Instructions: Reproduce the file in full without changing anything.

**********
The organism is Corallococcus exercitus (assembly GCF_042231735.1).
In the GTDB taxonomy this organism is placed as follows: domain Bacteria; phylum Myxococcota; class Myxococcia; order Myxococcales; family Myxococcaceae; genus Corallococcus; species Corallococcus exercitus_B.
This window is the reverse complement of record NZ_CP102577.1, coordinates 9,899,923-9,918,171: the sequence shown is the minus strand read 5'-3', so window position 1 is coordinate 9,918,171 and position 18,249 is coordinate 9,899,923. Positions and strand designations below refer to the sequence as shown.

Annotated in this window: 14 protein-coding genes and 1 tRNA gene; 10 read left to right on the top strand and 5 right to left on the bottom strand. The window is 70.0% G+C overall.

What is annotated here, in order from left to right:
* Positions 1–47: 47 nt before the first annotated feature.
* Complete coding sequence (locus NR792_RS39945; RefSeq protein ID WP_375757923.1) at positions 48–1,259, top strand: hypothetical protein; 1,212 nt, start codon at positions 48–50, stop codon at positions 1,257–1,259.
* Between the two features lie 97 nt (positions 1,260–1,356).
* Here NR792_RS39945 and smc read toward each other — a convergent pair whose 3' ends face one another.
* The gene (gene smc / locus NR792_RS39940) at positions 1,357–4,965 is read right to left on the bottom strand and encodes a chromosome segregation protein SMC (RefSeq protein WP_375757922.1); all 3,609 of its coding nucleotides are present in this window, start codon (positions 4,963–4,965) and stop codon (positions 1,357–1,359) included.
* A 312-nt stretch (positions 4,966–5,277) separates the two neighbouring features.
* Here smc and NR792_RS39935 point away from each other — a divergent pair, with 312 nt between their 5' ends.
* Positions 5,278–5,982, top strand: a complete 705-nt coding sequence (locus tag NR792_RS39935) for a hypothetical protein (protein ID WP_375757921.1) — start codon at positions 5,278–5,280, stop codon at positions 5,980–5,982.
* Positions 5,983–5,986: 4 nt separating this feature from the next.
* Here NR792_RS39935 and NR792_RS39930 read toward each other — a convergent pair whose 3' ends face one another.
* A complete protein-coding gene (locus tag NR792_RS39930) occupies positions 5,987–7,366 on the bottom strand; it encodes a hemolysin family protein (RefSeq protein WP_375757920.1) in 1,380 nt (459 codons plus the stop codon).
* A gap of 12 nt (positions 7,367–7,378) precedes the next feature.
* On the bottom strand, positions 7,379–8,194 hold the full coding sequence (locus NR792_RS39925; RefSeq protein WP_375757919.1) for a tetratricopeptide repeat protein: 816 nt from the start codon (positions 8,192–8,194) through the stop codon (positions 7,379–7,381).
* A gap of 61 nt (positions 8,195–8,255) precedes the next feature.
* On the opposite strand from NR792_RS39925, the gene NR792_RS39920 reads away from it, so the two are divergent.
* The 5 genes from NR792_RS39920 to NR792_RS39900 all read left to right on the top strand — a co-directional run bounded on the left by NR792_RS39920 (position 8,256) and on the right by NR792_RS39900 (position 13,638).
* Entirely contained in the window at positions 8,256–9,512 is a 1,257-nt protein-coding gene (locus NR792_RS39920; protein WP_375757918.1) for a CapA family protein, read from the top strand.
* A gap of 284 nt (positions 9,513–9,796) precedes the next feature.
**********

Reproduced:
The organism is Corallococcus exercitus (assembly GCF_042231735.1).
In the GTDB taxonomy this organism is placed as follows: domain Bacteria; phylum Myxococcota; class Myxococcia; order Myxococcales; family Myxococcaceae; genus Corallococcus; species Corallococcus exercitus_B.
This window is the reverse complement of record NZ_CP102577.1, coordinates 9,899,923-9,918,171: the sequence shown is the minus strand read 5'-3', so window position 1 is coordinate 9,918,171 and position 18,249 is coordinate 9,899,923. Positions and strand designations below refer to the sequence as shown.

Annotated in this window: 14 protein-coding genes and 1 tRNA gene; 10 read left to right on the top strand and 5 right to left on the bottom strand. The window is 70.0% G+C overall.

What is annotated here, in order from left to right:
* Positions 1–47: 47 nt before the first annotated feature.
* Complete coding sequence (locus NR792_RS39945; RefSeq protein ID WP_375757923.1) at positions 48–1,259, top strand: hypothetical protein; 1,212 nt, start codon at positions 48–50, stop codon at positions 1,257–1,259.
* Between the two features lie 97 nt (positions 1,260–1,356).
* Here NR792_RS39945 and smc read toward each other — a convergent pair whose 3' ends face one another.
* The gene (gene smc / locus NR792_RS39940) at positions 1,357–4,965 is read right to left on the bottom strand and encodes a chromosome segregation protein SMC (RefSeq protein WP_375757922.1); all 3,609 of its coding nucleotides are present in this window, start codon (positions 4,963–4,965) and stop codon (positions 1,357–1,359) included.
* A 312-nt stretch (positions 4,966–5,277) separates the two neighbouring features.
* Here smc and NR792_RS39935 point away from each other — a divergent pair, with 312 nt between their 5' ends.
* Positions 5,278–5,982, top strand: a complete 705-nt coding sequence (locus tag NR792_RS39935) for a hypothetical protein (protein ID WP_375757921.1) — start codon at positions 5,278–5,280, stop codon at positions 5,980–5,982.
* Positions 5,983–5,986: 4 nt separating this feature from the next.
* Here NR792_RS39935 and NR792_RS39930 read toward each other — a convergent pair whose 3' ends face one another.
* A complete protein-coding gene (locus tag NR792_RS39930) occupies positions 5,987–7,366 on the bottom strand; it encodes a hemolysin family protein (RefSeq protein WP_375757920.1) in 1,380 nt (459 codons plus the stop codon).
* A gap of 12 nt (positions 7,367–7,378) precedes the next feature.
* On the bottom strand, positions 7,379–8,194 hold the full coding sequence (locus NR792_RS39925; RefSeq protein WP_375757919.1) for a tetratricopeptide repeat protein: 816 nt from the start codon (positions 8,192–8,194) through the stop codon (positions 7,379–7,381).
* A gap of 61 nt (positions 8,195–8,255) precedes the next feature.
* On the opposite strand from NR792_RS39925, the gene NR792_RS39920 reads away from it, so the two are divergent.
* The 5 genes from NR792_RS39920 to NR792_RS39900 all read left to right on the top strand — a co-directional run bounded on the left by NR792_RS39920 (position 8,256) and on the right by NR792_RS39900 (position 13,638).
* Entirely contained in the window at positions 8,256–9,512 is a 1,257-nt protein-coding gene (locus NR792_RS39920; protein WP_375757918.1) for a CapA family protein, read from the top strand.
* A gap of 284 nt (positions 9,513–9,796) precedes the next feature.